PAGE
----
Issue #006

"But WHEN did they...", and other email lessons learned the hard way

I'm taking a quick break from my series on onboarding new subscribers to share with you a programming pro-tip that has made me a better email marketer.

Many email marketing products, including my tool of choice – ConvertKit, don't make it really easy to answer what should be a pretty simple question...

"Who are all the people on my list who became a customer in 2020?"

The reason this question is hard to answer is because the way most people would classify, or segment, a customer would be to tag them with "customer".

...But you can't query based on when a tag was added to a contact.

So while you could fetch a list of everyone tagged "customer", you're probably going to need to wrestle with importing a bunch of fragmented CSV sales reports to figure out who, actually, became a new customer in 2020.

It becomes really messy.

What becoming a database programmer taught me about email marketing

The cardinal rule of good database design is to shy away from using booleans, or true's and false's.

What seems like a lifetime ago, back in the mid-2000s I was teaching myself a nascent web framework called Ruby on Rails.

One thing I learned to do, which has stuck with me ever since, was to use *_at columns when setting up your database tables.

So instead of customer = true/false to determine if a user is also a customer, I'd instead use customer_at and set the value to be the timestamp they became a customer.

This meant that if I wanted to see if someone was a customer, all I would need to do is see if something was set in the *_at database column.

But I could go further, and query that column – i.e. give me everyone who has a timestamp between 1 January 2020 and 31 December 2020 – to find everyone who became a customer between those dates.

Pretty clever.

And I haven't looked back since.

How to do this when segmenting email subscribers

How you'd do this fluctuates from product to product, but since most of you reading use ConvertKit (31.8% 😎), I'll show you how to do this with that platform.

It should be easily portable to your tool of choice.

The simplest and most non-invasive way of doing this is to simply set up an automation that waits for your "Customer" tag to be applied, and then sets a customer_at custom field with the current timestamp.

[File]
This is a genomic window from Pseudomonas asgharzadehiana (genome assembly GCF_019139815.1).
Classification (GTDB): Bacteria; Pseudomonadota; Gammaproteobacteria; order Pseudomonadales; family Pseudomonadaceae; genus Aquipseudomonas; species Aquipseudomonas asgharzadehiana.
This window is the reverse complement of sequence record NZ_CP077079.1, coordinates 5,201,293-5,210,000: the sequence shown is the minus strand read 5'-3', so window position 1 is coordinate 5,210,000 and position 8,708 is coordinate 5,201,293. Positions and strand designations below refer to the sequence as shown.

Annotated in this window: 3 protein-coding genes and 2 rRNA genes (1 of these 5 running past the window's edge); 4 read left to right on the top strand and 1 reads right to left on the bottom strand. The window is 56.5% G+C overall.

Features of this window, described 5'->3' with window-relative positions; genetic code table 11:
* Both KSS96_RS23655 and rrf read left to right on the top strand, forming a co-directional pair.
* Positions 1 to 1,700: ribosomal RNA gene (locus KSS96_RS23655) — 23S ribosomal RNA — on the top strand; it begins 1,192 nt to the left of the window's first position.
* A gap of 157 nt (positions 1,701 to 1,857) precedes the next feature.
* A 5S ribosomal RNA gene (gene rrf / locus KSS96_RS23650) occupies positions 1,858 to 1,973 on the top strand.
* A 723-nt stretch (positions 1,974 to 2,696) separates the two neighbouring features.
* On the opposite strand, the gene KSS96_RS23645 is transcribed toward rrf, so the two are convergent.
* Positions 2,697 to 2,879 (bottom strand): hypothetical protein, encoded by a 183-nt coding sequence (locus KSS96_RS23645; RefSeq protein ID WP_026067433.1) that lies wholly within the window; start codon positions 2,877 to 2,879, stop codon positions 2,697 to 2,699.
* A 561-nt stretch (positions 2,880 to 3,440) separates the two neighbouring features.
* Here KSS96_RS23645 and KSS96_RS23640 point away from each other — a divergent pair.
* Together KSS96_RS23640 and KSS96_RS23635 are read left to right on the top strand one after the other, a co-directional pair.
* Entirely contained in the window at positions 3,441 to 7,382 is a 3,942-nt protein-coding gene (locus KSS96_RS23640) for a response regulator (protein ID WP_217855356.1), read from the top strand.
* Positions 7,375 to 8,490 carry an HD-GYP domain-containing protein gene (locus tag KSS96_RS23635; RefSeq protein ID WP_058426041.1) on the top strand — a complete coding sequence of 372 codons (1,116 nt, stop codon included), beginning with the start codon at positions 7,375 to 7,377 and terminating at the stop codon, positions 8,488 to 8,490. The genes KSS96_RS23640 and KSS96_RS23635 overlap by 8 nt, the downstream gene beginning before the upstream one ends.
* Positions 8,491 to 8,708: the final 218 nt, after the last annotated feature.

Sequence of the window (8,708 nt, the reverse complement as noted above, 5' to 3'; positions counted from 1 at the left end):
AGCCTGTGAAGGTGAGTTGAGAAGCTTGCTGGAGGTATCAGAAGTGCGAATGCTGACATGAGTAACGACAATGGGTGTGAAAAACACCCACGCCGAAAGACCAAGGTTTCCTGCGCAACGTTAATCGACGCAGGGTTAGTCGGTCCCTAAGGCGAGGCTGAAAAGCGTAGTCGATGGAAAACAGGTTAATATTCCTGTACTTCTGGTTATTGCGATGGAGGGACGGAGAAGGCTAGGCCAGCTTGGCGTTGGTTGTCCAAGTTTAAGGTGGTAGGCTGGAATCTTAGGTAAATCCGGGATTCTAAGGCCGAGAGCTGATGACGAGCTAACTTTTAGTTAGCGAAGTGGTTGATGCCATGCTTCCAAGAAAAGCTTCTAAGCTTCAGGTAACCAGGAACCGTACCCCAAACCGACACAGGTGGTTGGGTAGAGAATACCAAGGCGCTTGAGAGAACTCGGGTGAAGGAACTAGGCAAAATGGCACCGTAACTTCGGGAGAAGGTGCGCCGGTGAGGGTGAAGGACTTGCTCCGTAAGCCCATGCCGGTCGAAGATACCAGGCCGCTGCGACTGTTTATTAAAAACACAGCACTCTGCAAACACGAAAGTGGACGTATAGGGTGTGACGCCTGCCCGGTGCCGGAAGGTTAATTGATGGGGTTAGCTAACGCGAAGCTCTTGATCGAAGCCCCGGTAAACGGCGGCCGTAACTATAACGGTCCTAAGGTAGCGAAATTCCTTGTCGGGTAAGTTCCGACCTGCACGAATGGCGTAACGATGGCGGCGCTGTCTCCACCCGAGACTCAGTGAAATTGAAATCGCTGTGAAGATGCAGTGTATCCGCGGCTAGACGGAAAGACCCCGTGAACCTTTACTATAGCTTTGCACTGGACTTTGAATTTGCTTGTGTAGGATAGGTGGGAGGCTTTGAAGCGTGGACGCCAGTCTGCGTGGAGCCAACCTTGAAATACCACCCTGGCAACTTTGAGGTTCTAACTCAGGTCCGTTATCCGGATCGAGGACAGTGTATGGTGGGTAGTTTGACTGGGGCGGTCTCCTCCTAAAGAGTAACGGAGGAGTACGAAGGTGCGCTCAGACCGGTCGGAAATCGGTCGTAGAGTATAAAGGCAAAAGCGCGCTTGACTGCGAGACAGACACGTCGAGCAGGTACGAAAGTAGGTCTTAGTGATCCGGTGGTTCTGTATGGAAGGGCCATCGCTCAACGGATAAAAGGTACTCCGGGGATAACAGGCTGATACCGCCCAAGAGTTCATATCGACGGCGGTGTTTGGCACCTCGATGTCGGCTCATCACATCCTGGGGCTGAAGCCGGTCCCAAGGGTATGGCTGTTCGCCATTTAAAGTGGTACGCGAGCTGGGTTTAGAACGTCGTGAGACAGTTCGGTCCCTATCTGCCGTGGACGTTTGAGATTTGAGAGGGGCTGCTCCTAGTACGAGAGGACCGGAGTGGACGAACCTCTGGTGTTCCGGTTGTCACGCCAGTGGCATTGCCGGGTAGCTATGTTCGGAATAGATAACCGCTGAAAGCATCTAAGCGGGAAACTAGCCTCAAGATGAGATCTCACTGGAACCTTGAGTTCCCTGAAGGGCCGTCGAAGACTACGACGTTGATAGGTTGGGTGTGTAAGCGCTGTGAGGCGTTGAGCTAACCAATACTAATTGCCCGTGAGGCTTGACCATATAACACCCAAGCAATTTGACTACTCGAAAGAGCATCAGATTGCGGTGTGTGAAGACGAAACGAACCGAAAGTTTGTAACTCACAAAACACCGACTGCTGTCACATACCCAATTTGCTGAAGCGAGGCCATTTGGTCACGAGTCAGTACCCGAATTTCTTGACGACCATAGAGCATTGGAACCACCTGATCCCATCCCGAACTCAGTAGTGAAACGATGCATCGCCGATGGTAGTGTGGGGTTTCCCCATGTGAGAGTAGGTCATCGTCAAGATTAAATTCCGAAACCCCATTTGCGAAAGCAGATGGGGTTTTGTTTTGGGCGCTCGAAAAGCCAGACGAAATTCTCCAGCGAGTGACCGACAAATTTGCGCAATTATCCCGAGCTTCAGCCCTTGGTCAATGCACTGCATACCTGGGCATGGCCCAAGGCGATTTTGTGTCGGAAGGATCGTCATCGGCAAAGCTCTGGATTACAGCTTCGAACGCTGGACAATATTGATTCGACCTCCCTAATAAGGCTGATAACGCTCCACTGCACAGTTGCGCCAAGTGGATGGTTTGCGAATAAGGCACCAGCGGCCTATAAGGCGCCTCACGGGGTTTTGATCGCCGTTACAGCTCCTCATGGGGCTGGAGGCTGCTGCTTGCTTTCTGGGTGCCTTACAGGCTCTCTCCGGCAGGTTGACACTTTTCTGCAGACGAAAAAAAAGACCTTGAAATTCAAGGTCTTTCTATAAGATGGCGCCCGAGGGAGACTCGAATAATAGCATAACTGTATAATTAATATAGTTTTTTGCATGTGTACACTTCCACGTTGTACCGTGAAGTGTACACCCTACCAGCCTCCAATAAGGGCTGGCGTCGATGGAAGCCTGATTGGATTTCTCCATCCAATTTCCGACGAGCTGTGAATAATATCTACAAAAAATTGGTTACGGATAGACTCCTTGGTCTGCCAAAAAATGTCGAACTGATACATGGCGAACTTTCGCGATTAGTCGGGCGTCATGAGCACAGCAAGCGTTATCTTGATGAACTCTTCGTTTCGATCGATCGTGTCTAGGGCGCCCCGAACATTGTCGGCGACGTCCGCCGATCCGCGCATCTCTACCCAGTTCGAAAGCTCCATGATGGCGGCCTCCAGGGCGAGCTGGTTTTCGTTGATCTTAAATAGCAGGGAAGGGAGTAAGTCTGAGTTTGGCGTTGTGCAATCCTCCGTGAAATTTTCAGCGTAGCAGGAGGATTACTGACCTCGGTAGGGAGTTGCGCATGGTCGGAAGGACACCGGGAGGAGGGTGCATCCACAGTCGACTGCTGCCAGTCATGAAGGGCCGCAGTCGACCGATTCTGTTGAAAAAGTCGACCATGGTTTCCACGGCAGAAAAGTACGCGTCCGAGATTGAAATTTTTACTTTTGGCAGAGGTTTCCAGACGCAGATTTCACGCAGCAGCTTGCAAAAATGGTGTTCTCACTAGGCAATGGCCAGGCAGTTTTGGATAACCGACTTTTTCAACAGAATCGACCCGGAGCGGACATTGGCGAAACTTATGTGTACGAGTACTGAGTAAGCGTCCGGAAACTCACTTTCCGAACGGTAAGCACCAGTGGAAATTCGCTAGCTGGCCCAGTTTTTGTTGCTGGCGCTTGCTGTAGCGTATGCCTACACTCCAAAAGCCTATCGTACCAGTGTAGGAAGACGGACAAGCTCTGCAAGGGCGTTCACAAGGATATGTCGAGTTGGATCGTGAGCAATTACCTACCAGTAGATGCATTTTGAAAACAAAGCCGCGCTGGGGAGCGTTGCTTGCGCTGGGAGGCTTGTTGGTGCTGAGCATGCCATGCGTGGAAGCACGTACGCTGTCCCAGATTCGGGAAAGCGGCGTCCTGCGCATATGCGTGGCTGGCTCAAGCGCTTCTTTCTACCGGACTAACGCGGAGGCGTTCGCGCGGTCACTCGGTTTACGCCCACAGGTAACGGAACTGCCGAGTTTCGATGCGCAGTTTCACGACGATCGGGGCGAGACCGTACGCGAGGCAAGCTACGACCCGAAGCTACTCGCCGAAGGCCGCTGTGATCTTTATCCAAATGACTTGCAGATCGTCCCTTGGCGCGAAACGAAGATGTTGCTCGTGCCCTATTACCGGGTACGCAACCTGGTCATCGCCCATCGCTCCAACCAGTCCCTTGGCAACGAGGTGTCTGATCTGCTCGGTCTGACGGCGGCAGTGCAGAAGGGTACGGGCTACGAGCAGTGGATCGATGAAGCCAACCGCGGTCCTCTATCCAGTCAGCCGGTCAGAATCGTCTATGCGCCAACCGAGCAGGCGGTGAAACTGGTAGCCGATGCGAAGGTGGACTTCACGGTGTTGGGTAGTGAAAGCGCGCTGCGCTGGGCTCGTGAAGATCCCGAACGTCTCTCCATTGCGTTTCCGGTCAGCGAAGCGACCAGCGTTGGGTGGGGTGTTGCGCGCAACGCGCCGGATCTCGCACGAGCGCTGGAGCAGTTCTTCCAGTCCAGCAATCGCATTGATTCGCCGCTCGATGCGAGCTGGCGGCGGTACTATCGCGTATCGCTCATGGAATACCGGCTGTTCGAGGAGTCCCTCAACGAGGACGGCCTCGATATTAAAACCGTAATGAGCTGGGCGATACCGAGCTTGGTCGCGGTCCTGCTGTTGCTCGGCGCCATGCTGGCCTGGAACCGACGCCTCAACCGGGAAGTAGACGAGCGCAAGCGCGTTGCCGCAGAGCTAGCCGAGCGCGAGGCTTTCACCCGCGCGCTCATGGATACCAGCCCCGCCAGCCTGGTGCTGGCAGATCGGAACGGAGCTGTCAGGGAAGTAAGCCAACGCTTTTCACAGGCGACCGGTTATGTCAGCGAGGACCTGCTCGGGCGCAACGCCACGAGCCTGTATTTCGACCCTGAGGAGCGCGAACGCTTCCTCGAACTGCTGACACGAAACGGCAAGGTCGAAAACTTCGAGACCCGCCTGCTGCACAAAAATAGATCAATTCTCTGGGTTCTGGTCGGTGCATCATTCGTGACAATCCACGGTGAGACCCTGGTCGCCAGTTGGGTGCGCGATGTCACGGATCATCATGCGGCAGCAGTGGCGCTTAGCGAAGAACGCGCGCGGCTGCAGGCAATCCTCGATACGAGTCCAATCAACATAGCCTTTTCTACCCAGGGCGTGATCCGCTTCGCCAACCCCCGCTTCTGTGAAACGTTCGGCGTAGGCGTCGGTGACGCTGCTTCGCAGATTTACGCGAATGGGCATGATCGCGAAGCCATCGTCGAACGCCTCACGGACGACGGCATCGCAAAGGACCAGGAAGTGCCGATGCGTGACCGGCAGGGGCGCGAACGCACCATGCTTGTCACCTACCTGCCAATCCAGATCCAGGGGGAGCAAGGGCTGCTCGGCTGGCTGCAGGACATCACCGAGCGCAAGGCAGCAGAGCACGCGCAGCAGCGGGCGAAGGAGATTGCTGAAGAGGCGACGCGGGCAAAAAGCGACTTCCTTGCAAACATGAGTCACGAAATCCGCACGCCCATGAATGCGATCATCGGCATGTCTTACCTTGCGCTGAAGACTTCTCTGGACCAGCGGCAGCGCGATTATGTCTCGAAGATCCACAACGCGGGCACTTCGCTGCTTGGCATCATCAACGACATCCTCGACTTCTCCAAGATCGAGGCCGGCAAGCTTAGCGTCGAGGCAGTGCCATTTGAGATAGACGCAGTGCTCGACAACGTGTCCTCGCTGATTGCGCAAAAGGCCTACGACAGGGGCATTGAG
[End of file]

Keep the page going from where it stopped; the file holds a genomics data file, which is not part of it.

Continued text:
The Liquid you'll be using is {{ "now" | timestamp }} – which will come out as something like 1620118819. The number will actually be the number of seconds since 1 January, 1970 (known as the "epoch time", or UNIX timestamp)

Geeky, yeah.

But powerful, because since it's a number and not something like "4 May 2021", you can safely do greater than or less than comparisons.

How to query the right subscribers

Once you've set this up and have it running for a while, you can then start to use this data when segmenting email recipients.

Example #1: To email everyone who isn't a customer

Sure, you could just email everyone who isn't tagged "Customer" (since in the above example I'm still waiting for that tag to get applied), but if you're a die-hard like me and don't use any tags for segmenting, it's as simple as...

Example #2: To email customers who became a customer before or after a specific date

Head on over to

This is a great website where you can take human dates (like 4 May 2021) and turn it into a timestamp.

Copy the Unix Timestamp and then set up a greater than or less than check against your customer_at field.

Example #3: To email customers who became a customer within a range of dates

Finally, targeting everyone between two dates is just a matter of setting up your recipient segmentation to look for both people who became a customer after a timestamp and anyone who became a customer before another timestamp.

Here's how I'd target anyone who bought within the last 365 days:

"There has to be a better way..."

And there is!

They're called Events.

But, unfortunately, most email marketing platforms don't have them – or if they do, they tend to be half baked.

In a perfect world, you wouldn't have a "Customer" tag.

You'd have a bunch of "Purchase" events, and each event would have data attached to it that included when they purchased, what they purchased, what they paid, and so on.

  • Figuring out if someone is a customer is as simple as querying for any "Purchase" events on a contact.

  • When did someone become a new customer? Grab the first "Purchase" event and looks at the date it occurred.

  • Who's bought more than 3+ times in 2020? Look for 3 or more "Purchase" events within 2020.

If you're like me and like to splice-and-dice your subscriber database for fun and profit, then definitely join with me in putting the pressure on your email marketing platform to support both the storing and querying of events.

But, until then, get comfortable with replacing your tags with *_at custom fields 🚀